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I was still new to the server, I have a hosting server, the specification DUAL CORE CPU, 4GB RAM, 500GB HDD.

I use OS Centos 5 64bit, Kloxo Panel, Apache Web Server & MySQL sevrer.

I have a problem, MySQL service I often suddenly die alone, especially when I try to do as much as 10-20 times the mysql_query command simultaneously, but I see only the status of unused RAM Memory <512MB, 3GB left over. How do I optimize my MySQL server to be able to do a lot of queries and sequential, 100 a query for example. Please help. Thank you

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closed as off-topic by HopelessN00b Apr 9 '15 at 19:33

  • This question does not appear to be about server, networking, or related infrastructure administration within the scope defined in the help center.
If this question can be reworded to fit the rules in the help center, please edit the question.

IN addition: Maybe you need a real server? You know - one with non pathetic disc system? 500gb sounds simply like a very slow end user disc. Consider moving to something more approrpiate for a database - multiple discs, ssd. My main personal sql server has 2 ssd + 8 velociraptors and I cam challenging that one regularly to the limit. – TomTom Apr 30 '12 at 8:40
Perhaps the first thing you should do is read the MySQL documentation. – John Gardeniers Apr 30 '12 at 9:52
@tomTom : I mean i have a Mini Dedicated Server, just for learn web server, I just install centos5 and LAMP appropriate guidelines. Then my right online. My server uses the default settings of pure lamp. I tried to create a database with 10 tables that each have 10 fields. and I made a php file to query. $q = mysql_query (SELECT * FROM table1) while (mysql_fetch_assoc ($q)) { .... } $q = mysql_query (SELECT * FROM table2) while (mysql_fetch_assoc ($q)) { .... } and so on up to 10. Browser screen loading time .. Then, suddenly, "Can not establishised database connection" . – Fredy May 1 '12 at 4:15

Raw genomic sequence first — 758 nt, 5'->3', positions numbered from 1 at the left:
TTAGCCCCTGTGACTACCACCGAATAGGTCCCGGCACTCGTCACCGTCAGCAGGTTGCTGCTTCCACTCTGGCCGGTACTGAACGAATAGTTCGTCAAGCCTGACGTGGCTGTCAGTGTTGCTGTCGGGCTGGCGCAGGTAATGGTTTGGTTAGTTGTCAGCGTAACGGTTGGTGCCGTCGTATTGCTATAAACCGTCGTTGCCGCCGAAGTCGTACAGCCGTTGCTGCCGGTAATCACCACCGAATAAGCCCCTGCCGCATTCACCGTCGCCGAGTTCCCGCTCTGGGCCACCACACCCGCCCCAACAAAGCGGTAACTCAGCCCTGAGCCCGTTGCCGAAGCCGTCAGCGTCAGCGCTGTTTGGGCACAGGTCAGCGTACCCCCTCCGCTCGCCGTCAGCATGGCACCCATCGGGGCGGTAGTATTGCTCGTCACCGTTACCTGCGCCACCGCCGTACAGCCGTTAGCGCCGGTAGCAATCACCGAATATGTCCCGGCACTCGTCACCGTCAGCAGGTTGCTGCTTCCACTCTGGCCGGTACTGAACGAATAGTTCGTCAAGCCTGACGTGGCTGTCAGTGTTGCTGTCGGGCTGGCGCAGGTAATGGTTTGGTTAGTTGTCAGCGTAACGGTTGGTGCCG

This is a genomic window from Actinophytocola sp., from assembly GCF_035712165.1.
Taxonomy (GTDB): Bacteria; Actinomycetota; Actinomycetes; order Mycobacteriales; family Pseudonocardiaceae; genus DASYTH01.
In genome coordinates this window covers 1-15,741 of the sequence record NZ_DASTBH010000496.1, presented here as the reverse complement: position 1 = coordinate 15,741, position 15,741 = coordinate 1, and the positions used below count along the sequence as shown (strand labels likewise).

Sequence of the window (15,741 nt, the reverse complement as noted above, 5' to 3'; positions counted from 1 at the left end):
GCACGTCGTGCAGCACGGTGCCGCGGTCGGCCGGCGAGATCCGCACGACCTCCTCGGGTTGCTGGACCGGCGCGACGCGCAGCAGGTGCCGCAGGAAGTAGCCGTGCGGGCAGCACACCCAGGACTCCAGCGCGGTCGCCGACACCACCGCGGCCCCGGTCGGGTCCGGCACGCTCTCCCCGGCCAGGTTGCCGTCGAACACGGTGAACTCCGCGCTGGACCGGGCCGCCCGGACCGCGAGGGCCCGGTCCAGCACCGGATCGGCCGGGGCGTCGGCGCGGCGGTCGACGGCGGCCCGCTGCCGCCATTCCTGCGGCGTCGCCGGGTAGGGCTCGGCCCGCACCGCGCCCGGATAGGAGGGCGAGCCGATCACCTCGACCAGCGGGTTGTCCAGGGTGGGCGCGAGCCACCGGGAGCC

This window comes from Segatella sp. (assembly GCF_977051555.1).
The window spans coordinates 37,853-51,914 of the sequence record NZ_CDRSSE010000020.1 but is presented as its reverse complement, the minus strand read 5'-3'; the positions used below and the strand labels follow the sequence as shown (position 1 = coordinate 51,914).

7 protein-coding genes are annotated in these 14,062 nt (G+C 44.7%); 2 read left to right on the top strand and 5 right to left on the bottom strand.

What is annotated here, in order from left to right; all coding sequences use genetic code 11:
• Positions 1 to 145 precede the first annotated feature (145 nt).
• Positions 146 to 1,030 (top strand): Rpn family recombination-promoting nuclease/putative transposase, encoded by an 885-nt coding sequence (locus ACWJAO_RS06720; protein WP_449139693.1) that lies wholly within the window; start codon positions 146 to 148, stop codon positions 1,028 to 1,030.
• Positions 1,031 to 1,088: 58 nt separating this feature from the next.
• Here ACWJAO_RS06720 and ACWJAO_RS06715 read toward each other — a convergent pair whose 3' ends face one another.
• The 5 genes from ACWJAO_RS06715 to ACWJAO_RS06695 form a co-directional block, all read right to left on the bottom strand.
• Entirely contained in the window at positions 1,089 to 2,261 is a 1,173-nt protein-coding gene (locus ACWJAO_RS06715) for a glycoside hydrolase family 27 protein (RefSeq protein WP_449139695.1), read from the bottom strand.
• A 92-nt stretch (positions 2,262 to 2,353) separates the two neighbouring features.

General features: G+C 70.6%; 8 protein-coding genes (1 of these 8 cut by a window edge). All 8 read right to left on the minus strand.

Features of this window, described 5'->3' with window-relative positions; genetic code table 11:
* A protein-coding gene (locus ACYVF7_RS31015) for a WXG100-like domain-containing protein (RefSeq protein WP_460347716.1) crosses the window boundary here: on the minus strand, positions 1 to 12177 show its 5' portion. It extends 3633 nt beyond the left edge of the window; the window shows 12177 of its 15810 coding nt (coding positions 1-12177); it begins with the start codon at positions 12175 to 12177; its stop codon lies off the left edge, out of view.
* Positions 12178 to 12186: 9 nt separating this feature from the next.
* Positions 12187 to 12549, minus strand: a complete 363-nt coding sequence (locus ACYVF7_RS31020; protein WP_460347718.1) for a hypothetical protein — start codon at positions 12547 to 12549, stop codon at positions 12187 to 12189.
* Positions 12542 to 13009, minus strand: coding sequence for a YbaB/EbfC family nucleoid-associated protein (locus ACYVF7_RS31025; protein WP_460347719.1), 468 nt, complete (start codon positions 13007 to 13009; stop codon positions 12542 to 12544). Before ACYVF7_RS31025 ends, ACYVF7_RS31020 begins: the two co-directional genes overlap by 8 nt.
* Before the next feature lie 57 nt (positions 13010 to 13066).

Typically there are 2 steps you should be taking at basic level;

  1. Optimize your query structures to best make use of indexes, caches and mysql features
  2. Configure MySQL to best optimize for your data and query types.

With both steps, there is little to compare to spending some time to go to the web and read about query optimization and tuning mysql for performance.

However for both 1 and 2, you can use the Percona toolkit to advise you on how to improve the current situation. To start with make sure you have enabled the "SLOW Query log" in /etc/my.cnf like so;

# Here you can see queries with especially long duration
log_slow_queries        = /var/lib/mysql/slow.log

Then you can examine the /var/lib/mysql/slow.log file for queries that are particularly bad, like so;

 pt-query-advisor /path/to/slow-query.log

which will provide pretty detailed output on optimizing those slow queries on your server. You can also use the pt-variable-advisor to look at any settings that you might need to change to improve the server speed.

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I'll try it.. :) – Fredy May 1 '12 at 4:16

Your question pretty much lack details, but here's my general mindflow about MySQL.

  • If your tables are in MyISAM format, then a workload mixed with long-running SELECTs combined with lots of write activity are going to kill your MySQL server for sure. Or, at least, making it veeeeeeeeery slow.

  • "How to fine-tune MySQL" is a completely different beast with different kind of workloads. Do you have lots and lots of short-lived connections/queries, something like thousands of select queries per sec, but with very simple table structure and well made indexes? Or not so much queries and simultaneous connections, but very heavy and complex selects? Optimizing for those requires completely different setups.

  • Lack of proper indexes is often reason for MySQL misbehaviour. Are you sure you have all the necessary indexes in place?

  • MySQL Workbench can be a very useful tool while troubleshooting MySQL. Let it run, see what queries get stuck for prolonged period. Also, of course, MySQL slow query log is a handy thing to enable and so is using mysqltuner.

  • With write-oriented workload MySQL query cache can sometimes be harmful. With just random SELECTs it won't help much and reconstructing the invalidated cache all the time is just another useless performance hit.

  • At application level memcached can help you a lot, as it heavily reduces your database server load.

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Janne forogt to say that if you are using MyISAM engine then top of your list of things to consider is switching to innodb. – symcbean Apr 30 '12 at 12:15
Thank you all. So far I do not really know about the MyISAM or InnoDB, I just know that the database I use is MySQL. Looks like I need to learn more .. – Fredy May 1 '12 at 4:19

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